The yeast Mre11-Rad50-Xrs2 (MRX) complex has structural, signaling, and catalytic functions in the response to DNA damage. Xrs2, the eukaryotic-specific component of the complex, is required for nuclear import of Mre11 and Rad50 and to recruit the Tel1 kinase to damage sites. We show that nuclear-localized MR complex (Mre11-NLS) catalyzes homology-dependent repair without Xrs2, but MR cannot activate Tel1, and it fails to tether DSBs, resulting in sensitivity to genotoxins, replisome instability, and increased gross chromosome rearrangements (GCRs). Fusing the Tel1 interaction domain from Xrs2 to Mre11-NLS is sufficient to restore telomere elongation and Tel1 signaling to Xrs2-deficient cells. Furthermore, Tel1 stabilizes Mre11-DNA association, and this stabilization function becomes important for DNA damage resistance in the absence of Xrs2. Enforcing Tel1 recruitment to the nuclear MR complex fully rescues end tethering and stalled replication fork stability, and suppresses GCRs, highlighting important roles for Xrs2 and Tel1 to ensure optimal MR activity. Oh et al. show that Tel1 and Xrs2 function independently to optimize MR activity at double-strand breaks (DSBs) and stalled replication forks. Stable association of MR at DSBs maintains end-to-end tethering and correlates with DNA damage resistance, decreased replication stress, and suppression of genome rearrangements.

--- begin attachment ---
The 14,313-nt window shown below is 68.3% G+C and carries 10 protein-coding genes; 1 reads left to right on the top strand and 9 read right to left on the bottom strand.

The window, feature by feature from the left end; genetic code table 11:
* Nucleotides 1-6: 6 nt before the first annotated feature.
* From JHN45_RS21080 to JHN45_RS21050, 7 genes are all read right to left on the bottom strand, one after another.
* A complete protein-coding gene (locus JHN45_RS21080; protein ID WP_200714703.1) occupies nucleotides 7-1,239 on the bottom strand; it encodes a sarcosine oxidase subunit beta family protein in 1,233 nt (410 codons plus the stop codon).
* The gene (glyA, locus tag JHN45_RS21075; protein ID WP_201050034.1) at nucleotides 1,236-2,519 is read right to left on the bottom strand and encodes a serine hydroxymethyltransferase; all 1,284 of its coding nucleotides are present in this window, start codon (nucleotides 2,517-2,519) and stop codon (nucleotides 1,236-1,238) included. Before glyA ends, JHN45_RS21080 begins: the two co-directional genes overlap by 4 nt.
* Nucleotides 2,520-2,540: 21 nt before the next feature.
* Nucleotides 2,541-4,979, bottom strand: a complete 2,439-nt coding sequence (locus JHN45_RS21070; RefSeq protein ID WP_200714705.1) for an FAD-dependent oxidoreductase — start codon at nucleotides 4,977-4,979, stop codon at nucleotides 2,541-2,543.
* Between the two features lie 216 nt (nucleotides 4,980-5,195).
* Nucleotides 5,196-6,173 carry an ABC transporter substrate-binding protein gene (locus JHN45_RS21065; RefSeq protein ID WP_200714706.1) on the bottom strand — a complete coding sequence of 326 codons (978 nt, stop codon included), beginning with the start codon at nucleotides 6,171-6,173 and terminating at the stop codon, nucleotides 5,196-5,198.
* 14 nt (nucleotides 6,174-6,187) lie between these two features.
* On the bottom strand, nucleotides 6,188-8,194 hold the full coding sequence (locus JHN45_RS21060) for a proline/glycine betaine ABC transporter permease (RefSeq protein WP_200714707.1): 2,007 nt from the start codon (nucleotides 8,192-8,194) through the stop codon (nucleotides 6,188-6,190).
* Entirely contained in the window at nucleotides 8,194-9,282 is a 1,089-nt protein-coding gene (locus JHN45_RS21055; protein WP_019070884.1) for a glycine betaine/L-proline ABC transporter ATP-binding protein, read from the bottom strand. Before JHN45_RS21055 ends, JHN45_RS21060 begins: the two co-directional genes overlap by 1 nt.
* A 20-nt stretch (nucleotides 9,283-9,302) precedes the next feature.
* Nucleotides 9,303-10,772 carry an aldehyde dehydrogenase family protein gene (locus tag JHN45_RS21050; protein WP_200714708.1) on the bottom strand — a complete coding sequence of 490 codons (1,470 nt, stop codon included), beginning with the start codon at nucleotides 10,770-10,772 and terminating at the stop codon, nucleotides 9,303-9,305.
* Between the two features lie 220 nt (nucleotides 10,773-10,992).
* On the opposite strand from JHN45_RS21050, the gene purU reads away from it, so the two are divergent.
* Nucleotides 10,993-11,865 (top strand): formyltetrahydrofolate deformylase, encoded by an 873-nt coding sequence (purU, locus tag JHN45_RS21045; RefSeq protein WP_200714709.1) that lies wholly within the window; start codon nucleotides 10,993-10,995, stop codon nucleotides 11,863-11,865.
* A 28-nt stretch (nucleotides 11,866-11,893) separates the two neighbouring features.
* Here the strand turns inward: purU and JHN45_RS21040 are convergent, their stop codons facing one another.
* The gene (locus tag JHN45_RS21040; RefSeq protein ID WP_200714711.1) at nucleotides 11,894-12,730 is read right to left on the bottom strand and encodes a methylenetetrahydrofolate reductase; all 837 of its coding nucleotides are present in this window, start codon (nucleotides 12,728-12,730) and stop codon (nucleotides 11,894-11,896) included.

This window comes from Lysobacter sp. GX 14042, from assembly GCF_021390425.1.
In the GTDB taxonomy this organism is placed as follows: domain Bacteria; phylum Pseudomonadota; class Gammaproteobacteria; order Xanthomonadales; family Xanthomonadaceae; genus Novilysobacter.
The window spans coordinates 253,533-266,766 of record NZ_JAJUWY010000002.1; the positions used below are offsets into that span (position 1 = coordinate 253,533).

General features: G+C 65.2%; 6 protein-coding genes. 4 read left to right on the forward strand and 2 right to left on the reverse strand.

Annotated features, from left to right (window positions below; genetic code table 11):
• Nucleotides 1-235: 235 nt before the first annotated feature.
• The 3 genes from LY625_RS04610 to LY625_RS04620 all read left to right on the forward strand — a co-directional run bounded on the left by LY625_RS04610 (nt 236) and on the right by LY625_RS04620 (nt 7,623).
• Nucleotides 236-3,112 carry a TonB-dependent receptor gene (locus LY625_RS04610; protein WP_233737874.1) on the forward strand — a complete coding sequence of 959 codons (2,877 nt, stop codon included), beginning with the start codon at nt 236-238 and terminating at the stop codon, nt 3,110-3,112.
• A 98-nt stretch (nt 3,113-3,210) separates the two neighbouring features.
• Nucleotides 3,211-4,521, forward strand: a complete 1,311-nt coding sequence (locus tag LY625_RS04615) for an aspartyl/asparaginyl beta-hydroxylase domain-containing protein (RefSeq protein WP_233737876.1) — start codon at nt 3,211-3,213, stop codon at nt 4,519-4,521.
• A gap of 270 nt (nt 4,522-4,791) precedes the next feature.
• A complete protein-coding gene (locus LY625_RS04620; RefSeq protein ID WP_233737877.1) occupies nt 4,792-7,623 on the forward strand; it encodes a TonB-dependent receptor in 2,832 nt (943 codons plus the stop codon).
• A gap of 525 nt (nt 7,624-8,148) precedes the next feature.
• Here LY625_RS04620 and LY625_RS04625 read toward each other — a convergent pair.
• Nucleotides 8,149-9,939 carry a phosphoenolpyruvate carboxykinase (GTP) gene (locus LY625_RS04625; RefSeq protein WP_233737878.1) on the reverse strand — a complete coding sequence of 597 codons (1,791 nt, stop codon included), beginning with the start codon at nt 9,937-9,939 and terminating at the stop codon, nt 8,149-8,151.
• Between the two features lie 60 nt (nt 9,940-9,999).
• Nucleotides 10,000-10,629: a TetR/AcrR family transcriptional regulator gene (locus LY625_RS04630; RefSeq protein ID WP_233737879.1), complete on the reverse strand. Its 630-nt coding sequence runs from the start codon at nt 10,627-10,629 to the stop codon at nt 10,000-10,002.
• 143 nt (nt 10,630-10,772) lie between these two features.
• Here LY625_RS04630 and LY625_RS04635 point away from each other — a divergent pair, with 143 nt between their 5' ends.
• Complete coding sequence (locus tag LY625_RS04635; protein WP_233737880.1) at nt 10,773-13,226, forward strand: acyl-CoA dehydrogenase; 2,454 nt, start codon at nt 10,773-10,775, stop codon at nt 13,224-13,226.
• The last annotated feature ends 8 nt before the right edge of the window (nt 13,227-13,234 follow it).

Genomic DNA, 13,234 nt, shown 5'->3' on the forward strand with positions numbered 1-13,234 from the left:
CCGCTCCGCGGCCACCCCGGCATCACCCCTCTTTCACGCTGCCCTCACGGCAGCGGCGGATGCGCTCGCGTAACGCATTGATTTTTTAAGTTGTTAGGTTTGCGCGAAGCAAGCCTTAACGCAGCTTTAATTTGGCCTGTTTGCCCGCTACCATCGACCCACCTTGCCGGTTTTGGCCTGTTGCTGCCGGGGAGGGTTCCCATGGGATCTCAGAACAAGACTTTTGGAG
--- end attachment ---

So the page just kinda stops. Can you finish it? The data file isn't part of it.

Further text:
Oh, J., Lee, S. J., Rothstein, R., & Symington, L. S. (2018). Xrs2 and Tel1 Independently Contribute to MR-Mediated DNA Tethering and Replisome Stability. Cell Reports, 25(7), 1681-1692.e4. https://doi.org/10.1016/j.celrep.2018.10.030